The Four Great Mysteries of the Mind-Brain Problem

Volume 19
Issue 2
Steven Lehar
There are four prominent properties of the mind that pose the greatest challenge
to neuroscience and the mind-brain problem. The first is the unity of conscious
experience: We experience every object in perception at a specific location in the
global sphere of surrounding experience, and the whole assembly of perceptions
hangs together as a single unified structure. The second great mystery is the
manifestly pictorial nature of visual experience: We see the world as a
surrounding structure that is explicitly three-dimensional and spatial. The third
great mystery is the holistic nature of perception as revealed by Gestalt theory, or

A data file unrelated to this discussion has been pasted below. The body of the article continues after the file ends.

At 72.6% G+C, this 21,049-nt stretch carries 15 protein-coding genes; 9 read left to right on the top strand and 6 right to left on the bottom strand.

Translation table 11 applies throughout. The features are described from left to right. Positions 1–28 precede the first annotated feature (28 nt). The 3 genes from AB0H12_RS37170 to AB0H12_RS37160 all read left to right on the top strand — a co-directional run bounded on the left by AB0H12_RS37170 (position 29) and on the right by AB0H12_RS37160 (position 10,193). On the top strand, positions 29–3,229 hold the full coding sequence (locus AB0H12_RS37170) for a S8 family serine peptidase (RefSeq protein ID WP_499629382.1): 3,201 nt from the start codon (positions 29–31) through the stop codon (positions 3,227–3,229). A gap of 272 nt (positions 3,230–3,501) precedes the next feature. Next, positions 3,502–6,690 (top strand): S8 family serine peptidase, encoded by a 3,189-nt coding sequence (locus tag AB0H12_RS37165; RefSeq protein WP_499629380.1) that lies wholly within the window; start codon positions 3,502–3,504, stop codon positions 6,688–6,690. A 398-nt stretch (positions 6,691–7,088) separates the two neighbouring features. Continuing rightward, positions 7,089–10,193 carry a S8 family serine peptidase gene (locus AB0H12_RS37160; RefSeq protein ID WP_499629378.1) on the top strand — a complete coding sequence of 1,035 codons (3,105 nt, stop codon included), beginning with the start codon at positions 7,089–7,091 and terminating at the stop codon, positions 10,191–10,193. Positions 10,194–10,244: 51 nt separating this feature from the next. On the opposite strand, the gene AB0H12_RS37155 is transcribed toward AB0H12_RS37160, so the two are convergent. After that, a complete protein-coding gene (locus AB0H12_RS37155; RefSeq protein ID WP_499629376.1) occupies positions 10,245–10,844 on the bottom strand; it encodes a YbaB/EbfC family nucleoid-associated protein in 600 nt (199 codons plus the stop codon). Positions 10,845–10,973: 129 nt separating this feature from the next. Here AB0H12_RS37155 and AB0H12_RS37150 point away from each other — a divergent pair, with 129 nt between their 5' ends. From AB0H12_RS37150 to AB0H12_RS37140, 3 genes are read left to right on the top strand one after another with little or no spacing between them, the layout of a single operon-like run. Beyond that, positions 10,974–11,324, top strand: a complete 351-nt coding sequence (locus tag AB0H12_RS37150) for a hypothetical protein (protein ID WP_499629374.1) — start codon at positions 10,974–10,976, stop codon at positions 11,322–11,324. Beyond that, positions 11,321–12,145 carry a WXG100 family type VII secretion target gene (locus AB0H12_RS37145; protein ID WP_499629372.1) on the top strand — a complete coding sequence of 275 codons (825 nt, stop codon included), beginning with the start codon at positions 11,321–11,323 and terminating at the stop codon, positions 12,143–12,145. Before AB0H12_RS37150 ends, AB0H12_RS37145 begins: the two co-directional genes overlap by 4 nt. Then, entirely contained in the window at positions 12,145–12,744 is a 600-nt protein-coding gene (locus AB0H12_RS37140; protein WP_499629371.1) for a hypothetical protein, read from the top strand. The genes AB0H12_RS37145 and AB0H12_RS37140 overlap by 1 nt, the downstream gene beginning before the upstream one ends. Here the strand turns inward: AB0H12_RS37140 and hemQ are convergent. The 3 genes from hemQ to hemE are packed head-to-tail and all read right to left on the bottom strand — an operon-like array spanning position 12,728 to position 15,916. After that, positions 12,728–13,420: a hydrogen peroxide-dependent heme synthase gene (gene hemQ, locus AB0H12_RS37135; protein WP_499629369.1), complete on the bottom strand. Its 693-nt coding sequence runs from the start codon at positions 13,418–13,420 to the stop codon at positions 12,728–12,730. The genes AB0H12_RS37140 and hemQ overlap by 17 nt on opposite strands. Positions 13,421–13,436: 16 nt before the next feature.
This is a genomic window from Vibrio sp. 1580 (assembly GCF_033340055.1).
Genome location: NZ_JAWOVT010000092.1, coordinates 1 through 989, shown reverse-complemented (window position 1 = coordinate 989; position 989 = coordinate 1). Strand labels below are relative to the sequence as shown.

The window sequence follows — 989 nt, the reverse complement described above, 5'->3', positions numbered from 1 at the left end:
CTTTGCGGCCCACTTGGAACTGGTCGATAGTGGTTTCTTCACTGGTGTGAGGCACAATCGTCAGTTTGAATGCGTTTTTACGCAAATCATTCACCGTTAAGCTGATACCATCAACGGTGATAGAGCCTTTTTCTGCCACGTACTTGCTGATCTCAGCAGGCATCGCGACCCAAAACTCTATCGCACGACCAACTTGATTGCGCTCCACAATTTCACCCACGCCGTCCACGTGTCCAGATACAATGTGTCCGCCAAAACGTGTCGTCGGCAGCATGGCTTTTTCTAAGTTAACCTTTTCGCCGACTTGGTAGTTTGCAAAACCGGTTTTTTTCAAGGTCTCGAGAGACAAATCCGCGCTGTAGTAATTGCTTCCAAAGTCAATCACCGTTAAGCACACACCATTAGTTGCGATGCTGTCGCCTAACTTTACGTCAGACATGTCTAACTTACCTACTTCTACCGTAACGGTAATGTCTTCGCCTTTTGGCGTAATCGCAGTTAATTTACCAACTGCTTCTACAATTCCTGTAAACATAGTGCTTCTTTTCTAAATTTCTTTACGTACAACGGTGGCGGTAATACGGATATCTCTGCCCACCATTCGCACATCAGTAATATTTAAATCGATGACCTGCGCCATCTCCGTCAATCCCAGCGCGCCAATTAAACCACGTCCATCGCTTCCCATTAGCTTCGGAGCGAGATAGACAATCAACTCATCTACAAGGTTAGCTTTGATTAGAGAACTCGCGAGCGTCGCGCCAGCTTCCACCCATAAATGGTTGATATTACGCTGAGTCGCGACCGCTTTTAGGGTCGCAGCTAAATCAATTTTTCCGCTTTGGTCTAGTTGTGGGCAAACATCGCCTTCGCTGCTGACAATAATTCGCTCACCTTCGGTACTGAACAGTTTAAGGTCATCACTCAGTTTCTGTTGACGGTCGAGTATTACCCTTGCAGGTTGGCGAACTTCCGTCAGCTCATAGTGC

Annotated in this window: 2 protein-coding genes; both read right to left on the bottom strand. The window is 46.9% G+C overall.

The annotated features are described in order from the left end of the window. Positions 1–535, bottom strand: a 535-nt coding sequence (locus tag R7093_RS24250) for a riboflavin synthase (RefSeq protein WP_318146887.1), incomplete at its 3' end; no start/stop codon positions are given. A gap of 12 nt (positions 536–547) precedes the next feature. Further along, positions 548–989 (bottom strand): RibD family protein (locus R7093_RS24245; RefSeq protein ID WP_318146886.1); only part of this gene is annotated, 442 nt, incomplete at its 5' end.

the way that the global percept emerges from the parallel influence of countless
individual features simultaneously. The fourth is the invariance evident in
perception, whereby objects maintain their structural integrity and recognized
identity even as they rotate, translate, and scale by perspective in their motions
through the world. The world itself appears stable, even as our head and eyes and
brain rotate relative to that world. These four perplexing properties of mind pose
such a profound challenge to theories of brain function as a basis for mind, that
historically they have been largely ignored, if not actively “explained away”, as
if they had no relevance to the mind-brain problem. I propose that these four
mysterious properties of mind are not unrelated, but in fact they are intimately
related, and they collectively implicate a unified, pictorial, holistic, and invariant
principle of computation and representation in the brain. Far from ignoring these
most perplexing properties of mind, neurscience would do well to pay close
attention to the computational principles that they implicate collectively.